Tuesday, January 01, 2008

Chester's BBQ, New London CT

As part of our Connecticut BBQ crawl on Sunday, Gary Goldblatt of Pigtrip.net, Mike Boisvert of Lakeside Smokers and I visited Chester's BBQ in New London. The restaurant is located on Bank Street in New London, several blocks away from the Bank Street bar district, in a commercial/industrial area near the shoreline.

The place is tiny, a true BBQ "joint." There are only three tables in the small customer area. Fortunately, only one of the tables was occupied, and we were able to get the biggest of the three tables.

We went to Chester's after having visited Big Bubba's BBQ at the Mohegan Sun Casino. We ate pretty heavily at Bubbas, but we did save some room for a wide sampling at Chester's. The person at the counter wasn't the owner Chester, but was one of his employees named Shawn. He was very cooperative and when we explained that our goal was to sample a wide range of items, he provided us with three individual cups of each dish.

We started with the brisket chili. This was my favorite item of the Chester's meal. It was very flavorful, not overly spicy, and was loaded with large chunks of brisket. The chili was loaded with beans. I prefer my chili meat only, but the beans were very good. The chili is a winner.

The second item in our initial wave of food was a hot link, which I thought tasted like a very spicy hot dog. I don't eat hot dogs so this isn't something for me, so I'm probably not the person to pass judgment on this item.

The first wave also came with the brisket. Chester's brisket served by itself was very moist and tender, but it really lacked flavor. I didn't taste a whole lot of seasoning in the bark, and it didn't have much smoke flavor.

The brisket sandwich, however, I liked a lot better. It came with the second wave of food, along with the spare ribs and cornbread. The little bit of sauce on the sandwich added to the meat, along with the serving on untoasted, thick cut white bread, really made this dish. I recommend this to anyone who visits Chester's.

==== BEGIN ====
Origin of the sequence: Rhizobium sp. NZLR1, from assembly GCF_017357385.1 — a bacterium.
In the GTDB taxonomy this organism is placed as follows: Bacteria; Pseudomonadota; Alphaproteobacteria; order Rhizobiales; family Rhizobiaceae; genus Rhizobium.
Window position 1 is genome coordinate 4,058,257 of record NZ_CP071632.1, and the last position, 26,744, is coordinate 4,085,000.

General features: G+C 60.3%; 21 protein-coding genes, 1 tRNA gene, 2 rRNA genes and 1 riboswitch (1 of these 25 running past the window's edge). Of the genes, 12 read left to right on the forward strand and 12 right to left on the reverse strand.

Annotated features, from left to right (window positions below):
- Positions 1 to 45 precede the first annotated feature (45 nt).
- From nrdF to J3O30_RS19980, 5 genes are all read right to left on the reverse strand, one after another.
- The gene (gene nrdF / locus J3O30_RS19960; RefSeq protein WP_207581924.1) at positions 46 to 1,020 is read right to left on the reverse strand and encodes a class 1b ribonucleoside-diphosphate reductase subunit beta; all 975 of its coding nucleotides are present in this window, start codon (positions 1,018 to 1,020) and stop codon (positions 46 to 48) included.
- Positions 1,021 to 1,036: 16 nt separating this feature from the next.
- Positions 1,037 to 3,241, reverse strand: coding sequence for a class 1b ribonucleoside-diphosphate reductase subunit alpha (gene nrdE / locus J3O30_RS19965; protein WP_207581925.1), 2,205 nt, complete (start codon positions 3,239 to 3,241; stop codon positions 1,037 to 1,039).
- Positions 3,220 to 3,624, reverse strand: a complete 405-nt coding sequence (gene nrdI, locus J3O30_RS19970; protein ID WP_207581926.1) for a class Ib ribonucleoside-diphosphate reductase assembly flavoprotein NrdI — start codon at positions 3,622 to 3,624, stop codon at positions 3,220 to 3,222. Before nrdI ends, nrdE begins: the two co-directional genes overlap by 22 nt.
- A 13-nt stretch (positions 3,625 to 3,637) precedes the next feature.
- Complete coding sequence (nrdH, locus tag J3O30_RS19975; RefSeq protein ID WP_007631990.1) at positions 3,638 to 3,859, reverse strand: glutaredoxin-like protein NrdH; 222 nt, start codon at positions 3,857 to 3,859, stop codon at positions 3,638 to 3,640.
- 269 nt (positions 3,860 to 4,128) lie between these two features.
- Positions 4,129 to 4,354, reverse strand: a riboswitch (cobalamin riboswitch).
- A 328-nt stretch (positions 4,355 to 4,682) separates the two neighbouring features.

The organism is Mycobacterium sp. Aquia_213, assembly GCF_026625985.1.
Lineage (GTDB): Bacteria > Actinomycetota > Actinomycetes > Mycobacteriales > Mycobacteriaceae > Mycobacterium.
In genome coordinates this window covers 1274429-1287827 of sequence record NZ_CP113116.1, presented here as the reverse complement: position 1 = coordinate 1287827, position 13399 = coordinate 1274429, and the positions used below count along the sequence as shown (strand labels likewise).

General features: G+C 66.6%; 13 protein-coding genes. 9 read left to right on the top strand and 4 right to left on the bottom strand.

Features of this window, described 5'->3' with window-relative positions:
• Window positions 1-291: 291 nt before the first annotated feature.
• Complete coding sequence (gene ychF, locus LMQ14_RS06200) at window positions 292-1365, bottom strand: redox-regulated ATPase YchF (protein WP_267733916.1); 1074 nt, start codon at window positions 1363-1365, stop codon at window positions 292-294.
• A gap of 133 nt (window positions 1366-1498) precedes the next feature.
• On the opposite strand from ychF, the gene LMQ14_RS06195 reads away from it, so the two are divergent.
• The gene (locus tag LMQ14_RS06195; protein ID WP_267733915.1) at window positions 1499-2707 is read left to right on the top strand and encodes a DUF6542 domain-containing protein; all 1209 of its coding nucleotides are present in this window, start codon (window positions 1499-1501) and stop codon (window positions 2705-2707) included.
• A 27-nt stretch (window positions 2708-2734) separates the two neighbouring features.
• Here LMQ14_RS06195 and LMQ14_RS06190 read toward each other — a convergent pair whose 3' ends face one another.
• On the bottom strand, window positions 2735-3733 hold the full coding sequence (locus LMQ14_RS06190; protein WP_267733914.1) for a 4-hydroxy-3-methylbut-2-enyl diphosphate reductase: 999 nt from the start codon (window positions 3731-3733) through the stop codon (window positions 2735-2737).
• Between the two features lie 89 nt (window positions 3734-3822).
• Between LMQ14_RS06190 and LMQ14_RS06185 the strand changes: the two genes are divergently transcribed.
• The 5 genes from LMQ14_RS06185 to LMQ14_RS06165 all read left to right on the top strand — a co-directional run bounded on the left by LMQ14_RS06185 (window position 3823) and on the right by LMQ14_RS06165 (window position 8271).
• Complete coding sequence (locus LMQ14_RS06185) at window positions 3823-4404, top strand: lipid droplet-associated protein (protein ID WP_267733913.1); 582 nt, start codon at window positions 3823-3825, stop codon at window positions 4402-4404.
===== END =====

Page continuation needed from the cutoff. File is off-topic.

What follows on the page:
The spare ribs puzzled me a little bit. They have two smokers at Chesters, both are Cookshacks and both are electric. While it's clear the ribs were cooked in the smoker, there was very little smoke flavor and no smoke ring at all. They were pretty good though, and like the brisket did not have a whole lot of flavor on their own. I did not try them with any sauce. I bet a little splash of sauce would bring these from my personal rating of fair/good to a good/excellent. I will visit again, and I will try the ribs with some sauce.

I only took one bite of the cornbread. Seemed moist, good flavor.

They have a bunch of other smoked meats on the menu that we didn't try this time, including baby back ribs, chicken, pulled pork, wings and turkey. We didn't have any of the sides except the cornbread.

Overall, I enjoyed our visit to Chester's. The food on the whole is good, and the prices are among the best values I have seen in a Q restaurant.

My main thought is that the BBQ probably would be top notch if it was cooked over charcoal and/or wood. To me, it has to be the electric smokers that take away some of the real BBQ flavor I crave and try so hard to create myself. I do understand that it is not easy to cook with wood and charcoal in a storefront restaurant, and there may be zoning restrictions that make it impossible. But to me that is what will keep Chester's from being great instead of good.


Iamamammal said...